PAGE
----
By Maya Kalman, Daily Staff Reporter
Published October 26, 2014
This past weekend, a large bur oak tree was relocated as part of the Ross School of Business expansion project, a move that cost $400,000. The tree was moved to make way for the new Jeff T. Blau Hall, which is scheduled for completion in Summer 2016.
The tree was originally located in the courtyard on the north side of the Ross building, was moved approximately 500 feet. The new location is in front of Ross on a lawn facing Tappan Street. This location was chosen because it is the only space near the school that, at approximately 47 square feet, is large enough to fit the tree and its root ball.
Environmental Design, Inc., a Texas-based company, conducted the move. Paul Cox, regional vice president of Environmental Design, said chances for the tree’s survival are good.
“It’s going to outlive all of us,” Cox said.
Estimates for the age of the tree vary. However, historical photos indicate that it is at least 250 years old, Cox said. The exact age of the tree can be tested, but that procedure involves cutting into the tree and could compromise its health.
The tree is estimated to weigh about 675,000 pounds and is about 65 feet tall. Cox said the bur oak was the biggest he had ever seen.
With the relocation's price tag set at $400,000, some members of the University have called the move into question. The move was included in the overall cost of the business school renovation.
“It’s kind of a tough swallow that it’s costing $400,000,” said Engineering alum Jim Sterken. “But it’s preserving history. The tree was probably here before campus was, so I hope it goes well.”
“I’m pissed,” said Engineering junior Max Boykin. “It costs so much money for moving a tree that could die in a year or two.”
He added that the money could be better spent on other resources, research or financial aid for students who need it.
However, University Spokesman Rick Fitzgerald said he believes the cost is justified.
“The expansion of the Ross School of Business is really important for us to be able to serve the future needs of our students,” Fitzgerald said. “But at the same time, I think we wanted to recognize the historic significance of the tree.”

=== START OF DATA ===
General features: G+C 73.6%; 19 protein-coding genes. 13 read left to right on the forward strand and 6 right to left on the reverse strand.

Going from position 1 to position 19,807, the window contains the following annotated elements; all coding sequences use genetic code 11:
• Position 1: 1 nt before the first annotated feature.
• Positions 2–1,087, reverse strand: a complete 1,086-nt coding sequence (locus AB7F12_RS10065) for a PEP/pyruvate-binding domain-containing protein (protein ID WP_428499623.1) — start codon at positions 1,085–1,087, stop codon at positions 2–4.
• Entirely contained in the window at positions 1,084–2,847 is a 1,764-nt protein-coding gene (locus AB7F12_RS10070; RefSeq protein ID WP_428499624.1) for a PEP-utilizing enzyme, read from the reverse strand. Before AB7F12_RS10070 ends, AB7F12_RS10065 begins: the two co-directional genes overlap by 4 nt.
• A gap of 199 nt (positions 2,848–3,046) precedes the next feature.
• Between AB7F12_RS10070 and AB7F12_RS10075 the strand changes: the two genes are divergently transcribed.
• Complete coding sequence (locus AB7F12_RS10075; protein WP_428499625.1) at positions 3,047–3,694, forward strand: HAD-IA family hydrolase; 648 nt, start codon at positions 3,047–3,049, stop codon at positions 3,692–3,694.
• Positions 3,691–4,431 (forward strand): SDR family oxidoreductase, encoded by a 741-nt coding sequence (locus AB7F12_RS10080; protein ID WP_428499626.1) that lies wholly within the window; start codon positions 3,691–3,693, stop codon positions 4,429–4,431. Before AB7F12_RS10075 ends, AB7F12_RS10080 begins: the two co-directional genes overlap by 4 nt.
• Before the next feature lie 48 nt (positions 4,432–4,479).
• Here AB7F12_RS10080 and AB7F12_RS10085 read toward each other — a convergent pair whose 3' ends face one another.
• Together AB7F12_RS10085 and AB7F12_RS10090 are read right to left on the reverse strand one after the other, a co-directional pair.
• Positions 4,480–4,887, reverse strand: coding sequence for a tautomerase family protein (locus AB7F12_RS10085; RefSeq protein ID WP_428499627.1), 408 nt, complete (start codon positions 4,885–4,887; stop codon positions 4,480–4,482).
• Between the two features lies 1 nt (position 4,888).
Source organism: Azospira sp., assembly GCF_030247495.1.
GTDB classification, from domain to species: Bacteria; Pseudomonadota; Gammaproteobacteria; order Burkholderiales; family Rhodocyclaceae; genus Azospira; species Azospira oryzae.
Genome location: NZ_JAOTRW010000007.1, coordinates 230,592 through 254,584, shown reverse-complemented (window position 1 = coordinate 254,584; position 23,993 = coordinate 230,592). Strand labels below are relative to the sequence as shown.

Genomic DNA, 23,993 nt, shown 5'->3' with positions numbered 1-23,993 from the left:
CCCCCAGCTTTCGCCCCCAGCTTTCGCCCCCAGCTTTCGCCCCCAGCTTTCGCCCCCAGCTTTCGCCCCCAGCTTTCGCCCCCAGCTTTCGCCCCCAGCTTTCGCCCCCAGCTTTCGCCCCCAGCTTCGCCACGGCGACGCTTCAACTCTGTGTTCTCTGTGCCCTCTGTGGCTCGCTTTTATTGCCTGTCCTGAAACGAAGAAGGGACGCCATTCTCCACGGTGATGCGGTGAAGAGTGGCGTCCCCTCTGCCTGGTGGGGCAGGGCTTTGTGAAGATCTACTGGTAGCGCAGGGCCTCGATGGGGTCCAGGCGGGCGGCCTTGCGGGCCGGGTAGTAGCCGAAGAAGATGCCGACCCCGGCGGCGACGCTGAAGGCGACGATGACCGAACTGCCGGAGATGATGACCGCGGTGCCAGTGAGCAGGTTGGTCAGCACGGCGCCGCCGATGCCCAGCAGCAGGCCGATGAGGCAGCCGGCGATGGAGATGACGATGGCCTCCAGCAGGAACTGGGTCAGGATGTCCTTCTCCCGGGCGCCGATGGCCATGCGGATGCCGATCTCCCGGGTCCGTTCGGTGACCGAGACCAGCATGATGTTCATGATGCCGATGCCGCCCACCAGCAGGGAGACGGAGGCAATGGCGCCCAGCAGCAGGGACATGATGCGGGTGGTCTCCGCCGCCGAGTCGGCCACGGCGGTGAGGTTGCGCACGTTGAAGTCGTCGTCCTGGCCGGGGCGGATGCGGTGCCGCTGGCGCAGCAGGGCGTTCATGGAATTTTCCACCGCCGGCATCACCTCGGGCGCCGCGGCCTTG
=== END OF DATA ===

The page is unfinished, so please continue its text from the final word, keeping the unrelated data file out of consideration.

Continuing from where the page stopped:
For the next three to five years, the tree will be remain on a strict maintenance program which will include close monitoring of pH and moisture levels. In addition, Environmental Design and a University horticulturalist will monitor leaf size and color, as leaf health is indicative of overall tree health.
While the tree was officially moved this weekend, preparations have been ongoing for months, Cox said. The process began with a site visit by Environmental Design officials to evaluate the health of tree and the conditions of the new site.
The crew first arrived this summer to begin the move. The first step of the moving process was determining the size of the root ball; the Ross tree root ball measured about 40 feet in diameter. Next, the crew dug trenches about three and a half feet deep at the diameter of the root ball. This allows the crew to “clean cut” the roots that sprout from the root ball.
“This allows for new roots to grow right off those fresh cuts, so when we come back and move it, you’ve got a tree that’s already regenerating roots before you’ve done anything to it in terms of the actual move,” Cox said.
This step of the process is completed by refilling the trenches.
The crew returned in July to begin the second phase of the move, which includes building a platform underneath the tree using pipes. The pipes are pushed beneath the tree, creating a solid grid that later allowed for lifting.
The final phase of the project is the actual relocation of the tree. The more time that passes after inserting the pipes and before starting the final phase, the more likely the tree move will be successful, Cox said.
This phase began 10 days ago, when the crew arrived and dug underneath the pipe grid.
The move was scheduled for noon, yet delays resulted in the move occurring at 3 p.m. A root mass slowed down the raising of the tree, a complication that Cox characterized as routine and expected.
“Whenever we move big trees, there’s always something that slows you down. It’s not an exact science,” Cox said.
The tree was moved using a large transporter, which was fed under the pipe platform while a set of inflated air bladders raised the tree momentarily. The process Sunday, the process that lowered the tree into its new location was complicated by the bursting of one of the air bladders. No one was hurt and the tree is secure, and Environmental Design is investigating the incident further.
The transporters move slower than one mile per hour and were originally designed to carry large industrial materials, Cox said. The transporters have 96 independently moving wheels, allowing them to turn 90 degrees on the spot.
In addition, these types of transporters are ideal for tree relocation due to their low center of gravity and large weight. Each transporter weighs about 90,000 pounds, bringing the total weight of the package to nearly 900,000 pounds as it rolls, Cox said.
However, the tree must be extremely secure on the transporters and cannot be moved in wind conditions higher than 25 mph. The crew measured wind speeds on site approximately every 15 minutes during the relocation.